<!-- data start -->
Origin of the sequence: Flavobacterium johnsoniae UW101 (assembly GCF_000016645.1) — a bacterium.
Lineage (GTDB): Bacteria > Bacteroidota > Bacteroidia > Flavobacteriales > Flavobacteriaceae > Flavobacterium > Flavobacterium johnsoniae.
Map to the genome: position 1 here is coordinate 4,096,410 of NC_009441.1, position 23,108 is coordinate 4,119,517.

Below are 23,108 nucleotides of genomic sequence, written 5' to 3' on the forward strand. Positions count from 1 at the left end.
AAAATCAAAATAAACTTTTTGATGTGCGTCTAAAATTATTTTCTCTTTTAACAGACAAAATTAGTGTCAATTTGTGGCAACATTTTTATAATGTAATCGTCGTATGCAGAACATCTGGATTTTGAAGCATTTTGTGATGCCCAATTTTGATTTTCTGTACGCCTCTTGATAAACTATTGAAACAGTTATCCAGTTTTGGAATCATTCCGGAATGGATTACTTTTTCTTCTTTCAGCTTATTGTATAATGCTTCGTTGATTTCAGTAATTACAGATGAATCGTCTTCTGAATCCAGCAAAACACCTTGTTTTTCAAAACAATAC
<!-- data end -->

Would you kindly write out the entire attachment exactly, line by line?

Origin of the sequence: Flavobacterium johnsoniae UW101 (assembly GCF_000016645.1) — a bacterium.
Lineage (GTDB): Bacteria > Bacteroidota > Bacteroidia > Flavobacteriales > Flavobacteriaceae > Flavobacterium > Flavobacterium johnsoniae.
Map to the genome: position 1 here is coordinate 4,096,410 of NC_009441.1, position 23,108 is coordinate 4,119,517.

Below are 23,108 nucleotides of genomic sequence, written 5' to 3' on the forward strand. Positions count from 1 at the left end.
AAAATCAAAATAAACTTTTTGATGTGCGTCTAAAATTATTTTCTCTTTTAACAGACAAAATTAGTGTCAATTTGTGGCAACATTTTTATAATGTAATCGTCGTATGCAGAACATCTGGATTTTGAAGCATTTTGTGATGCCCAATTTTGATTTTCTGTACGCCTCTTGATAAACTATTGAAACAGTTATCCAGTTTTGGAATCATTCCGGAATGGATTACTTTTTCTTCTTTCAGCTTATTGTATAATGCTTCGTTGATTTCAGTAATTACAGATGAATCGTCTTCTGAATCCAGCAAAACACCTTGTTTTTCAAAACAATAC